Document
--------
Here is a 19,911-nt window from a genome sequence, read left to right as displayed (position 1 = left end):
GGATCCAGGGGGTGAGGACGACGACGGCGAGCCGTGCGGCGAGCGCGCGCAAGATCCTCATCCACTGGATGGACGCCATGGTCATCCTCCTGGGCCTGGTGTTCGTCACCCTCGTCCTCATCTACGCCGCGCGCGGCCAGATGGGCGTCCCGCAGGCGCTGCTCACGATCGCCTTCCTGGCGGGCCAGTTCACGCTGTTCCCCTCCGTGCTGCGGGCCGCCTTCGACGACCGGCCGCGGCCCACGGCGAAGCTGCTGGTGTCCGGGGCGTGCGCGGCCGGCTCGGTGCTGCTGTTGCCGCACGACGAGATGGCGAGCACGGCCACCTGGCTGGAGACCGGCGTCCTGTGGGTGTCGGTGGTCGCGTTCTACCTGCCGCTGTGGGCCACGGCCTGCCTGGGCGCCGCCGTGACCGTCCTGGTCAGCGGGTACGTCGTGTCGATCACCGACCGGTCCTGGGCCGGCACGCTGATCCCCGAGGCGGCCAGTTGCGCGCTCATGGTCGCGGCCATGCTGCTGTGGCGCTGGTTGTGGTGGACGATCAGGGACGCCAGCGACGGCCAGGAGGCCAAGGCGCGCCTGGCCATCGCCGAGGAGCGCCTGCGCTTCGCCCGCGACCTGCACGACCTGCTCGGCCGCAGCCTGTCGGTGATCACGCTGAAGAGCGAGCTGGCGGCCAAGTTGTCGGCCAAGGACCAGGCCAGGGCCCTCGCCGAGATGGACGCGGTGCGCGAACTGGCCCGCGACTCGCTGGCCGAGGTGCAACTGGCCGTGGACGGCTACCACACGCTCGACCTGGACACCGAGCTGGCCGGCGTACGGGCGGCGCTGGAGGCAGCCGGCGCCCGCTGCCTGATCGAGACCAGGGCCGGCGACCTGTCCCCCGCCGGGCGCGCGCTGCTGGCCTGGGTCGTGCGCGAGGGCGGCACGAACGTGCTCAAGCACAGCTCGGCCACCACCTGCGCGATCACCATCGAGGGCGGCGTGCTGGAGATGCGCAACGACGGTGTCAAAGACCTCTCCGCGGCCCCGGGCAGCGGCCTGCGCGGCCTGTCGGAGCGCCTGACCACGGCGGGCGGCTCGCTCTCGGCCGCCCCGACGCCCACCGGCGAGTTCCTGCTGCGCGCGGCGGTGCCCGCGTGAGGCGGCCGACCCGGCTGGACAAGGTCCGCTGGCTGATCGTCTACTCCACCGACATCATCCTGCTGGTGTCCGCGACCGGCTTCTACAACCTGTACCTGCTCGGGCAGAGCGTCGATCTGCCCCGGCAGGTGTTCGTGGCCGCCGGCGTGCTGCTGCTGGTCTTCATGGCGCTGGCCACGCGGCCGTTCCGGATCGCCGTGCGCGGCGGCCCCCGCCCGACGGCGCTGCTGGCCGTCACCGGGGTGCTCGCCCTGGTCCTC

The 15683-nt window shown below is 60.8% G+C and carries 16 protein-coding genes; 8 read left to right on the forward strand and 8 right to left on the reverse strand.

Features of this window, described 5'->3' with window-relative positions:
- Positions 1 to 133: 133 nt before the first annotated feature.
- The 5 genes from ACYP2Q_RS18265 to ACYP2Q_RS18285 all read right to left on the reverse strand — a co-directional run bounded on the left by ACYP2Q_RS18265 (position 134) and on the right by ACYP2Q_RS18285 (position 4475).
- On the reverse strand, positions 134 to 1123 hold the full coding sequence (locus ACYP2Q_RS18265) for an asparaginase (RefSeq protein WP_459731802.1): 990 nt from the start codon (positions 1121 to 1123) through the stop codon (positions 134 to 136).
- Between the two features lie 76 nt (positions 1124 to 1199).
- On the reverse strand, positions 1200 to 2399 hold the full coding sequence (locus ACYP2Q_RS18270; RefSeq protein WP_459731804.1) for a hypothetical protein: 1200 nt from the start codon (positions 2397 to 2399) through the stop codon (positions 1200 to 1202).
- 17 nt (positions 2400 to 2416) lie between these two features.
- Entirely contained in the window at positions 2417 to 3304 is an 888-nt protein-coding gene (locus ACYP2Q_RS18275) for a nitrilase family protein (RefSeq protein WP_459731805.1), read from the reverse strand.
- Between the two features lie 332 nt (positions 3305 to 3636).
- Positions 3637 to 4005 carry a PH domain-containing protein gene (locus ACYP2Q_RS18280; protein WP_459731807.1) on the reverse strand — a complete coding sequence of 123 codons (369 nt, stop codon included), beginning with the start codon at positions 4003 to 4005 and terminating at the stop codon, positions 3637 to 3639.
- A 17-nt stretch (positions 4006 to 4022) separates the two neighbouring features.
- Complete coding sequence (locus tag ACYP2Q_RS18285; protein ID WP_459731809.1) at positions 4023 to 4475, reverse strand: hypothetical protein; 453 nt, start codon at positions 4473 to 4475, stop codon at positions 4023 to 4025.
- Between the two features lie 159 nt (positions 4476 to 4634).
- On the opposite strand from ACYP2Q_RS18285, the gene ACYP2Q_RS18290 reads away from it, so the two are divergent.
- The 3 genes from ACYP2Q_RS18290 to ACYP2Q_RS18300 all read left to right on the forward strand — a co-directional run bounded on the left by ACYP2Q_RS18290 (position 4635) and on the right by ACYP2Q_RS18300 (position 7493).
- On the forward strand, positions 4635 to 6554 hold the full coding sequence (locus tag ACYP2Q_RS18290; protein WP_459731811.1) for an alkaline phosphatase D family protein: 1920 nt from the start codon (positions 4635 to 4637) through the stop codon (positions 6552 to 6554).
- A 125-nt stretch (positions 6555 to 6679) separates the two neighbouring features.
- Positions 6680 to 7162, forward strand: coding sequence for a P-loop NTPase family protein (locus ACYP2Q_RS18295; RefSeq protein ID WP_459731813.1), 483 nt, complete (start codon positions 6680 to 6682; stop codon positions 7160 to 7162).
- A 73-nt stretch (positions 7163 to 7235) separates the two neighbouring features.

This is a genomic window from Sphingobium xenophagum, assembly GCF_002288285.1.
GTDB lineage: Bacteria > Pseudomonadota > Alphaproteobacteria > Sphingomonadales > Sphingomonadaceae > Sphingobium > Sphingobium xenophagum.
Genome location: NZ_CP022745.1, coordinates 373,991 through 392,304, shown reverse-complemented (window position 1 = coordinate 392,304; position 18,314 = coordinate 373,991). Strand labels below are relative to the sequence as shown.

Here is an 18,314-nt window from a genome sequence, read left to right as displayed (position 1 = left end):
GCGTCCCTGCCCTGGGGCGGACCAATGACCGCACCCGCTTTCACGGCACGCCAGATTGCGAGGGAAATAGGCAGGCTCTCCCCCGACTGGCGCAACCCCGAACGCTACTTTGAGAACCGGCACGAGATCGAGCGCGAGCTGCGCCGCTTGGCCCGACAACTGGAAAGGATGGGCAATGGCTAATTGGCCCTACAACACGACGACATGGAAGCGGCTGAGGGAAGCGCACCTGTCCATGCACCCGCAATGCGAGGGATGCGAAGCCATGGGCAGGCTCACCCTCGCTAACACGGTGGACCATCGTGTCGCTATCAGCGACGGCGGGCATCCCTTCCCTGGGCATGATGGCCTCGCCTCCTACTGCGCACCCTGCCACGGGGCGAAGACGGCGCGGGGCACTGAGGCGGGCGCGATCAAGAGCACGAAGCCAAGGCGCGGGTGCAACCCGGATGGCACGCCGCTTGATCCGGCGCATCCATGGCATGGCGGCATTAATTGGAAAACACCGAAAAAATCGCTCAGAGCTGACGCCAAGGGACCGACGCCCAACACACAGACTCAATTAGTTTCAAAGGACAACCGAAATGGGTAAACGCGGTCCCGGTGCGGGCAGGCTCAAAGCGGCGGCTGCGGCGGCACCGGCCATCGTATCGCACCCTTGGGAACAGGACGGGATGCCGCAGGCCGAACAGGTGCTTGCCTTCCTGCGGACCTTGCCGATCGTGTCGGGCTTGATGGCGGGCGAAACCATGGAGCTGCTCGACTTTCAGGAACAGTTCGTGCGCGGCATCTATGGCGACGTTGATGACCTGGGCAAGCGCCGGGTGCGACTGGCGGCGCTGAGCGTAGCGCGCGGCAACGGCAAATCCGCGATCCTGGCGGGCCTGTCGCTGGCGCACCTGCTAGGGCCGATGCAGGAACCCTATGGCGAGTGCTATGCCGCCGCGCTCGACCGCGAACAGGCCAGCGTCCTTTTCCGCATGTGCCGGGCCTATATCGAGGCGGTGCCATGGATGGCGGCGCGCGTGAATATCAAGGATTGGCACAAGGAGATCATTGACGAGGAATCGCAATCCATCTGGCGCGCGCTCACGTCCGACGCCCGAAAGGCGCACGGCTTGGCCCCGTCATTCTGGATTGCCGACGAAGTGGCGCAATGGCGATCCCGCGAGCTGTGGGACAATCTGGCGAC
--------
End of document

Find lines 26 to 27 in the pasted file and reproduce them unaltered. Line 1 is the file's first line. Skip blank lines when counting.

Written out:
Here is an 18,314-nt window from a genome sequence, read left to right as displayed (position 1 = left end):
GCGTCCCTGCCCTGGGGCGGACCAATGACCGCACCCGCTTTCACGGCACGCCAGATTGCGAGGGAAATAGGCAGGCTCTCCCCCGACTGGCGCAACCCCGAACGCTACTTTGAGAACCGGCACGAGATCGAGCGCGAGCTGCGCCGCTTGGCCCGACAACTGGAAAGGATGGGCAATGGCTAATTGGCCCTACAACACGACGACATGGAAGCGGCTGAGGGAAGCGCACCTGTCCATGCACCCGCAATGCGAGGGATGCGAAGCCATGGGCAGGCTCACCCTCGCTAACACGGTGGACCATCGTGTCGCTATCAGCGACGGCGGGCATCCCTTCCCTGGGCATGATGGCCTCGCCTCCTACTGCGCACCCTGCCACGGGGCGAAGACGGCGCGGGGCACTGAGGCGGGCGCGATCAAGAGCACGAAGCCAAGGCGCGGGTGCAACCCGGATGGCACGCCGCTTGATCCGGCGCATCCATGGCATGGCGGCATTAATTGGAAAACACCGAAAAAATCGCTCAGAGCTGACGCCAAGGGACCGACGCCCAACACACAGACTCAATTAGTTTCAAAGGACAACCGAAATGGGTAAACGCGGTCCCGGTGCGGGCAGGCTCAAAGCGGCGGCTGCGGCGGCACCGGCCATCGTATCGCACCCTTGGGAACAGGACGGGATGCCGCAGGCCGAACAGGTGCTTGCCTTCCTGCGGACCTTGCCGATCGTGTCGGGCTTGATGGCGGGCGAAACCATGGAGCTGCTCGACTTTCAGGAACAGTTCGTGCGCGGCATCTATGGCGACGTTGATGACCTGGGCAAGCGCCGGGTGCGACTGGCGGCGCTGAGCGTAGCGCGCGGCAACGGCAAATCCGCGATCCTGGCGGGCCTGTCGCTGGCGCACCTGCTAGGGCCGATGCAGGAACCCTATGGCGAGTGCTATGCCGCCGCGCTCGACCGCGAACAGGCCAGCGTCCTTTTCCGCATGTGCCGGGCCTATATCGAGGCGGTGCCATGGATGGCGGCGCGCGTGAATATCAAGGATTGGCACAAGGAGATCATTGACGAGGAATCGCAATCCATCTGGCGCGCGCTCACGTCCGACGCCCGAAAGGCGCACGGCTTGGCCCCGTCATTCTGGATTGCCGACGAAGTGGCGCAATGGCGATCCCGCGAGCTGTGGGACAATCTGGCGAC